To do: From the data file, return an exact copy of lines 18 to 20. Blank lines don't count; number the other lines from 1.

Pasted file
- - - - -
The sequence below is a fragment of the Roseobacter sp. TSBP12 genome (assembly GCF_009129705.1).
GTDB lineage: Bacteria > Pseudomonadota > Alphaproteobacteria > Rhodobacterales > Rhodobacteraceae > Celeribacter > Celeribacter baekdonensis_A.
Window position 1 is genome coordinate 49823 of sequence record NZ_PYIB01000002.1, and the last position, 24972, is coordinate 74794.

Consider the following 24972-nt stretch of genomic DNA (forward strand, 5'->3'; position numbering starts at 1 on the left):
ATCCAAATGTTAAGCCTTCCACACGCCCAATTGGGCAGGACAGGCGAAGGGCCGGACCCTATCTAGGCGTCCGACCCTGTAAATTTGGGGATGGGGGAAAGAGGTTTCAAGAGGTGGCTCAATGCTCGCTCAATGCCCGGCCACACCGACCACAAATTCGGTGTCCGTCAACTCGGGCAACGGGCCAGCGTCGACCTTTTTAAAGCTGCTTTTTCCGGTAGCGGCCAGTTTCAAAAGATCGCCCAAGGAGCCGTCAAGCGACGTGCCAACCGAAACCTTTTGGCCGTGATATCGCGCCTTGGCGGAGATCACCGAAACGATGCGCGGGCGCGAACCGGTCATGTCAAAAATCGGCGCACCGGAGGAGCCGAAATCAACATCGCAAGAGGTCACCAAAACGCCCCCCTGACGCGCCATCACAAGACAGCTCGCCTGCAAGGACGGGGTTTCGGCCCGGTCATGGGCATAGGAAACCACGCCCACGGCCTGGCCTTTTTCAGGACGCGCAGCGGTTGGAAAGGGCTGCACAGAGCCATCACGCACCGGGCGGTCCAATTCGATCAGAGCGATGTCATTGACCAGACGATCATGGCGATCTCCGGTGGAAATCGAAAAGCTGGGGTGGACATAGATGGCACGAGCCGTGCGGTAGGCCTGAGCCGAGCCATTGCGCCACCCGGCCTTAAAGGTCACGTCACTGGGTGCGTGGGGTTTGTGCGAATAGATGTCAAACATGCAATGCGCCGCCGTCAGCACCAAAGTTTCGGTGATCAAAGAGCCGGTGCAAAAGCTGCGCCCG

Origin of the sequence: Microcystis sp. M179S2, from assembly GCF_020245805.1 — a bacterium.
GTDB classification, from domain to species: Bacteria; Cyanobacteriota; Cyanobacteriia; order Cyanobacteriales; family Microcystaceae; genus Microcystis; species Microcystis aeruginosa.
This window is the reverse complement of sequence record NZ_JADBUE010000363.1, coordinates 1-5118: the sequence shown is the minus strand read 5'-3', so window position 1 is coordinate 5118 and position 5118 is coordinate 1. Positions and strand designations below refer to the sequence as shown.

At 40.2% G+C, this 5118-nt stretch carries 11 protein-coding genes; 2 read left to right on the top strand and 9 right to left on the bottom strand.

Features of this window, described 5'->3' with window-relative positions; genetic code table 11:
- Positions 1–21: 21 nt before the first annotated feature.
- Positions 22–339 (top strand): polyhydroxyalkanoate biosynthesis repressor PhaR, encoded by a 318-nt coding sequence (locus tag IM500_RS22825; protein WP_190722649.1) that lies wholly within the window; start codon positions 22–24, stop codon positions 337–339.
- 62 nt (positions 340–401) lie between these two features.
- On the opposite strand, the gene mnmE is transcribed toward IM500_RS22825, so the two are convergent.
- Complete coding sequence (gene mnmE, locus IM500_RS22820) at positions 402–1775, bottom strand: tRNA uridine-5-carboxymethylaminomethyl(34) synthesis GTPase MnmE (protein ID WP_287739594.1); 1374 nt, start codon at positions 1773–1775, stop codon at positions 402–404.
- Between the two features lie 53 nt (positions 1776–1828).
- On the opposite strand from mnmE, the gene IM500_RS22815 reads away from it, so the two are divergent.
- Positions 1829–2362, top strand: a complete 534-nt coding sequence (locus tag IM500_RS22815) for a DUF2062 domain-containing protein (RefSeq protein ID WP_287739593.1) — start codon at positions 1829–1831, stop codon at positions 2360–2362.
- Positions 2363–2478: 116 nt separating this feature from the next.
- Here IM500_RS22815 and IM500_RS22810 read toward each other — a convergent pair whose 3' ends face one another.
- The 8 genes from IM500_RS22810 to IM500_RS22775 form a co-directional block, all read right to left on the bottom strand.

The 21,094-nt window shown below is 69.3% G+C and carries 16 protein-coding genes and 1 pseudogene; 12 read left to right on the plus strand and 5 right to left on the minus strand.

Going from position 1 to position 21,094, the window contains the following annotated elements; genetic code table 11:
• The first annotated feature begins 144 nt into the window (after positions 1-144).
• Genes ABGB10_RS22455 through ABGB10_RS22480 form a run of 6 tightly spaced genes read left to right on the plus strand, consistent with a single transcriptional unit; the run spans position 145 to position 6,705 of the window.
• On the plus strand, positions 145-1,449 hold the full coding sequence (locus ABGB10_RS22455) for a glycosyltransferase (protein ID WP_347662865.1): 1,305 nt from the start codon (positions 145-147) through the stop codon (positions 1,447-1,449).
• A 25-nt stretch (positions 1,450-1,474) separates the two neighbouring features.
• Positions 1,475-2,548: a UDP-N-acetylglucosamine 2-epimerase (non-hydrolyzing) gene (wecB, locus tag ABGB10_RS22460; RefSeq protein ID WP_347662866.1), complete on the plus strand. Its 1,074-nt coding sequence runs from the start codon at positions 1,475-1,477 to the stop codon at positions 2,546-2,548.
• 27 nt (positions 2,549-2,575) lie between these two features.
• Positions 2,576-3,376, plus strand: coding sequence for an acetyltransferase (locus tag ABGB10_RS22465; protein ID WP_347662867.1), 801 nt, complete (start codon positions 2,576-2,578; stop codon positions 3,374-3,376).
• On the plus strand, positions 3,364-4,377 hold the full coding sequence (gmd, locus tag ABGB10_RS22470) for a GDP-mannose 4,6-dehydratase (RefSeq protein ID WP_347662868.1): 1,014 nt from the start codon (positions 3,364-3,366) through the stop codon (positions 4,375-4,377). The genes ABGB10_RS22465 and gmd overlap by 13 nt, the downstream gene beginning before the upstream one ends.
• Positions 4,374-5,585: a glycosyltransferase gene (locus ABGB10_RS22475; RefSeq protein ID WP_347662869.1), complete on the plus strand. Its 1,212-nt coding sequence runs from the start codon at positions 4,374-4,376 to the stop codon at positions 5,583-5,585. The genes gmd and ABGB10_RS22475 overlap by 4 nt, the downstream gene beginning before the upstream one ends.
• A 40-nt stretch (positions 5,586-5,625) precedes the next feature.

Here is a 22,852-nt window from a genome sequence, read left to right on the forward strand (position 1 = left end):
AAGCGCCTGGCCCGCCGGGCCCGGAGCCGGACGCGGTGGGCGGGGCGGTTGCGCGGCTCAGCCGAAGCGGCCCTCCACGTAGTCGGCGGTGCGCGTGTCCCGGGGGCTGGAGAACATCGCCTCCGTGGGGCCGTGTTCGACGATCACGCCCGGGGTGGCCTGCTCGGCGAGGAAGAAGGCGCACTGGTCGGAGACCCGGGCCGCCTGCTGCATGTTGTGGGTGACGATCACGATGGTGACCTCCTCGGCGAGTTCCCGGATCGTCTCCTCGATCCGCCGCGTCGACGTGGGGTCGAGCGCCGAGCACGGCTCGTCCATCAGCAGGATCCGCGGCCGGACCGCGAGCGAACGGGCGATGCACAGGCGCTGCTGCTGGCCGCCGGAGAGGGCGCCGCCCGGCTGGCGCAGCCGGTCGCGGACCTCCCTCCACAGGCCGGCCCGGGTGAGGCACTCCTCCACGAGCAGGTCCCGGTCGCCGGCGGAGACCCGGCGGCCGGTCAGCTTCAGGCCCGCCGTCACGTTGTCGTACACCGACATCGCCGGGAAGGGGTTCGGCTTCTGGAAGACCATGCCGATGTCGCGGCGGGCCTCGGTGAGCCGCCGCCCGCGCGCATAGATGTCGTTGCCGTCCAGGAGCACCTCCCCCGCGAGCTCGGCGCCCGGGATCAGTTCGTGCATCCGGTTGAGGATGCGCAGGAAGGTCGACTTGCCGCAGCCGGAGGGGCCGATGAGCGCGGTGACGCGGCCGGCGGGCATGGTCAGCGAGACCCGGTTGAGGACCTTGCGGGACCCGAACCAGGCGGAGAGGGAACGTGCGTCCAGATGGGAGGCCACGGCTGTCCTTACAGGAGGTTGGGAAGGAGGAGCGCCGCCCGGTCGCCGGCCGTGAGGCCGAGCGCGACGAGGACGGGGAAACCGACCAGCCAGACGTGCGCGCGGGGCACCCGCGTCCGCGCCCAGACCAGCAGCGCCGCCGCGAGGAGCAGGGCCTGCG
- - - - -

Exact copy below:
- Positions 1829–2362, top strand: a complete 534-nt coding sequence (locus tag IM500_RS22815) for a DUF2062 domain-containing protein (RefSeq protein ID WP_287739593.1) — start codon at positions 1829–1831, stop codon at positions 2360–2362.
- Positions 2363–2478: 116 nt separating this feature from the next.
- Here IM500_RS22815 and IM500_RS22810 read toward each other — a convergent pair whose 3' ends face one another.